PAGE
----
Five weeks out and I’m riddled with doubts. Who knows how it will go? I can find evidence that I’m fit so perhaps it’s just I won’t be in the shape I hoped for. In the end I need to keep perspective and make the most of the opportunity I have. Whatever else I’m going to Kona after all.

Ironman Training Library

From nutrition to pacing - a collection of CoachCox blog posts focused specifically on Ironman training and racing.


  • Russ,

    Something to ponder. You say the period of run focus set you back a little … have you considered that increase in volume may be behind your injury. I remember when you talked about chasing 100 mile weeks I mentioned to you it reminded me of something I did a few years ago and I wasn’t convinced it was wise (unless you’re in it for the numbers;o0). At that point you were running consistently well which would suggest you had found the recipe for good running and perhaps hadn’t yet found the limit of where it would have taken you. Rather than stick at what you knew was working you started chasing numbers rather than performance.

    There’s no way of knowing what was behind your injury but things that changed in the run up to it have got to be prime candidates.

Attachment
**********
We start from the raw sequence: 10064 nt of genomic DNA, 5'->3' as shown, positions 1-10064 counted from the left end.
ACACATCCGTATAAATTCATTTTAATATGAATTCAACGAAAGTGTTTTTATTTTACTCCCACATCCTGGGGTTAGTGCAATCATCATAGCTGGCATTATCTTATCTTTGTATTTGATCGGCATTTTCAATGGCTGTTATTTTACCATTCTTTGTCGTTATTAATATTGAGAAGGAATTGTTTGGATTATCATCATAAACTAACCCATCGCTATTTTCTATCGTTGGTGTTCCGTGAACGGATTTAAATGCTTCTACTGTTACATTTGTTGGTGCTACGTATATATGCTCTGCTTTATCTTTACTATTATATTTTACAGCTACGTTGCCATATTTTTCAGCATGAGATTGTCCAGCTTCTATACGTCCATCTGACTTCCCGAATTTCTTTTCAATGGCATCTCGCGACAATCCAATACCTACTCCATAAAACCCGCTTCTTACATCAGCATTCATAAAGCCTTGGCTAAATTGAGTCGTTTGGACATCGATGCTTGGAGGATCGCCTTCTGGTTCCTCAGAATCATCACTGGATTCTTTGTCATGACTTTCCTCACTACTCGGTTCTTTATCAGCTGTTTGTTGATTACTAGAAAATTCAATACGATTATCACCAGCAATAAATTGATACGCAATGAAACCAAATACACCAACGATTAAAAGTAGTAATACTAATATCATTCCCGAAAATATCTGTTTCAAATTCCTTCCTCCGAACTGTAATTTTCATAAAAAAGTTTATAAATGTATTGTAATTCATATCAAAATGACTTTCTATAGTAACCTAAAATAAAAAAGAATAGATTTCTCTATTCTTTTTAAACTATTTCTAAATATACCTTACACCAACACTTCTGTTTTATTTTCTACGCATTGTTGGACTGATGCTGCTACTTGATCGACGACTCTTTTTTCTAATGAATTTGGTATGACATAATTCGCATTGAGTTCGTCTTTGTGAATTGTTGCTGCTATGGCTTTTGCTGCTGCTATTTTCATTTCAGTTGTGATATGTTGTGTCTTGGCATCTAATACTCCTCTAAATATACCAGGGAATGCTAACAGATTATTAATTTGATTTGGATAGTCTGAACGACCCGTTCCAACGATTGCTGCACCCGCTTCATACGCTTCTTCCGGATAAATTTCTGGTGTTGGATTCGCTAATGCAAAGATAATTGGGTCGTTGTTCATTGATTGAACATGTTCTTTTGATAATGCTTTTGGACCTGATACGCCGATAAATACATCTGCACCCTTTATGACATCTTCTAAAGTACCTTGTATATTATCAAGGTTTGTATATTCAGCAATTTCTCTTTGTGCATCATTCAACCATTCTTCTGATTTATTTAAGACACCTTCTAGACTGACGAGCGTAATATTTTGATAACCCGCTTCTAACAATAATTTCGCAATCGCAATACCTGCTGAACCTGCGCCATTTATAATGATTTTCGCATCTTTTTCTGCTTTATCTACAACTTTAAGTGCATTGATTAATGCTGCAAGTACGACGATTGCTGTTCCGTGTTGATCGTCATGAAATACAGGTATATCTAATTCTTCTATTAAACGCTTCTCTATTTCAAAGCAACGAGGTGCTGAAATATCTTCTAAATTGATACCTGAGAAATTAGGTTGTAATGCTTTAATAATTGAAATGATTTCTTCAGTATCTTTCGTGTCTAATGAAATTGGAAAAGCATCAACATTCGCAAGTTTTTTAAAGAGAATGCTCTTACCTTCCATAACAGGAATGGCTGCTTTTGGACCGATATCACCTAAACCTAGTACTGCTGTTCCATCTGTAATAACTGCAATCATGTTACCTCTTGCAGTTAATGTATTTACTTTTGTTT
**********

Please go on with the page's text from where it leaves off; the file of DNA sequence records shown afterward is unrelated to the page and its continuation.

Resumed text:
• I don’t rule out it contributing – though the problems developed after the mileage I do wonder if I started running harder on lower mileage and combined with insufficient recovery did some damage.

    I think the other factor was the way I ended up doing 100 miles was essentially 100 miles run in 8 days in Lanza, 3 days easy/off running, 100 miles run in 7 days back home. So really I did 2 100 mile weeks effectively and then cut back.

    In terms of moving forward once I’m back running I’ll build up consistency and volume again, whether I’ll seek 100 miles is another question. I’d certainly go for a more controlled build up to it and a better recovery period. That level of volume makes massive differences to my run performance, but then if the risk of injury is much higher it’s not worth it. I suspect the gains made by going beyond 70 miles are minimal in reality.


  • Hi mate,

    A great blog entry… keep believing, you might just surprise yourself on the Big Island. We’ll be cheering across the net 🙂


    P.S. Thanks for the podcast mention!

  • Cheers Tom,

    Whilst I may not be running I have to say the past week my swim and bike performance has been good. So next week I may actually post a more positive Road to Kona report!

    Thanks for the great podcast! It was really good listening to that as I did some gym work. Chris’s attitude was inspiring and really helped put things in perspective. Keep up the great work it’s a good show.